Spotting, preventing and treating poison ivy outdoors
- Oct 2, 2014
There are many plants that should be avoided when camping, hiking or traveling outdoors. Since certain poisonous species vary by region, adventurers should be sure to familiarize themselves with the geography of the area they plan on exploring.
If you're planning a trip in the U.S., odds are you'll come across poison ivy during your trek, especially if your pursuits will take you through the woods. According to the U.S. Centers for Disease Control and Prevention, poison ivy can be found in nearly all 50 states.
Brush up on your knowledge of this poisonous plant to prevent an unfortunate encounter and quickly treat symptoms if they arise.
Leaves of three, let it be
Odds are, if you ever attended camp or were a member of the Boy Scouts, you've heard this mantra. Thankfully, it's as accurate as it is memorable - poison ivy is distinguishable by buds that feature three leaves connected by red vines, the CDC noted. Oftentimes, these leaves appear to be hairy, and while they're green during most days of the year, they turn red in the fall. The CDC advised that people avoid any plant with three leaves to err on the side of caution, as poison oak generally has the same number.
Although most poison ivy can be identified by its universal appearance, certain regions may have differing species that may slightly alter the looks. For example, ivy in the West is generally found in shrubbery while ivy in the East hangs from a vine. Before traveling, be sure to understand which species are native to your region and what markers distinguish them.
Treatments to bring along
While poison ivy can lead to a nasty rash, it is easily treated. Symptoms may stick around for a few days, but generally, adventurers can quell itching and redness quickly. After exposure to the plant, immediately wash the area with fresh water - use nearby creeks or rivers, or splash the liquid from your canteen. Be sure to completely coat any clothing or items that may have been exposed to poison ivy as well, as oils from the plant may stick on the surfaces and cause further discomfort down the road. Avoid touching anyone else who may be on your journey with you.
The American Academy of Dermatology reported that you must refrain from itching, as this can exacerbate symptoms and expose your skin to infection. Instead, coat the area with calamine lotion, then wrap it tightly with cloth to prevent further exposure to the plant and protect the area from other elements.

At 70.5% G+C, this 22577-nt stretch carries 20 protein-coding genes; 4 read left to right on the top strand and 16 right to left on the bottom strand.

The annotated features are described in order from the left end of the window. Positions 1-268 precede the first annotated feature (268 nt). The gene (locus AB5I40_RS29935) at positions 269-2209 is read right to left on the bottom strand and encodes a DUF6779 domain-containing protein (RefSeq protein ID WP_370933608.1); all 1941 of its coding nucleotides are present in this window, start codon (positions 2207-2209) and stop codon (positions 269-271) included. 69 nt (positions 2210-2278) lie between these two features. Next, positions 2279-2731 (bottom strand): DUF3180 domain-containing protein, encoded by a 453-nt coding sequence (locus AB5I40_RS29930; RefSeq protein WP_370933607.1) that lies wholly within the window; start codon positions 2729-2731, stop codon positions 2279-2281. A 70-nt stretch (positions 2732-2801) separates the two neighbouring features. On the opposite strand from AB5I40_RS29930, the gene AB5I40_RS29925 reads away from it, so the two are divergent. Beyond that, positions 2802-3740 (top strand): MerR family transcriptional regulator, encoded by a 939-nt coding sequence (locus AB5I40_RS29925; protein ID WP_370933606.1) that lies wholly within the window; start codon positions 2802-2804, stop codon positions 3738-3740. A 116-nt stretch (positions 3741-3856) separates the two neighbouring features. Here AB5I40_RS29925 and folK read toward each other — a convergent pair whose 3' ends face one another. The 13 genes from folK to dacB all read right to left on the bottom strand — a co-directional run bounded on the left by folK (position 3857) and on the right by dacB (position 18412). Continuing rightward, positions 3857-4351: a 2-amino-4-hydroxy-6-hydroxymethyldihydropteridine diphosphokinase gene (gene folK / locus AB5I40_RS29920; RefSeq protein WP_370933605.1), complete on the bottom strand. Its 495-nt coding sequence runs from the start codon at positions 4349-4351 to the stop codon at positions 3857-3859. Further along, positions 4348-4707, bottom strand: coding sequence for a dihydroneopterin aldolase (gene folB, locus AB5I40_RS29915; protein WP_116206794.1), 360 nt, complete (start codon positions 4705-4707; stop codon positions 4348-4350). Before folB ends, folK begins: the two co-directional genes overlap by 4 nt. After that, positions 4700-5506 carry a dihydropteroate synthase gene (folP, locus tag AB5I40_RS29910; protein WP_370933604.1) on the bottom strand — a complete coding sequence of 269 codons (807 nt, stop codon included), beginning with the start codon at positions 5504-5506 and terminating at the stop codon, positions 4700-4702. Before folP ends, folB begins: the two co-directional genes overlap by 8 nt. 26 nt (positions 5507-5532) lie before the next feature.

Knowing when to seek help
While poison ivy may be one of the most common plants in the outdoors, it can still cause potentially life-threatening symptoms among certain individuals. If you've never been exposed to poison ivy before, exercise extreme caution when going on an outdoor adventure, as a severe allergic reaction could cause the throat to close or severe rashes to form. The AAD noted that you should seek medical assistance if you have any of the following symptoms after coming in contact with poison ivy:
- Difficulty swallowing
- Impaired breathing
- Rashes forming in areas that were not exposed
- Many rashes or blisters form
- Swelling of any body part occurs (particularly the eyes)
- Rashes form on your face or genitals
- Treatments are ineffective
As you're packing your emergency kit, be sure to bring along your watch compass - which can help direct you toward the nearest medical station - and a device capable of communicating to the outside world. If you experience a severe side effect following exposure to poison ivy, it's critical to stop self treatment and seek medical assistance immediately.
Poison Ivy is not a fun thing to deal with. Some people don't get it at all and some are deathly allergic to it. You never know until you get it. But it's best to be prepared for the worst and have a watch compass like the PRW6000Y-1A in case you have to seek medical attention. You will want to navigate through the woods as quick as possible. Get yours before you regret it! You never know when your going to run into poison ivy.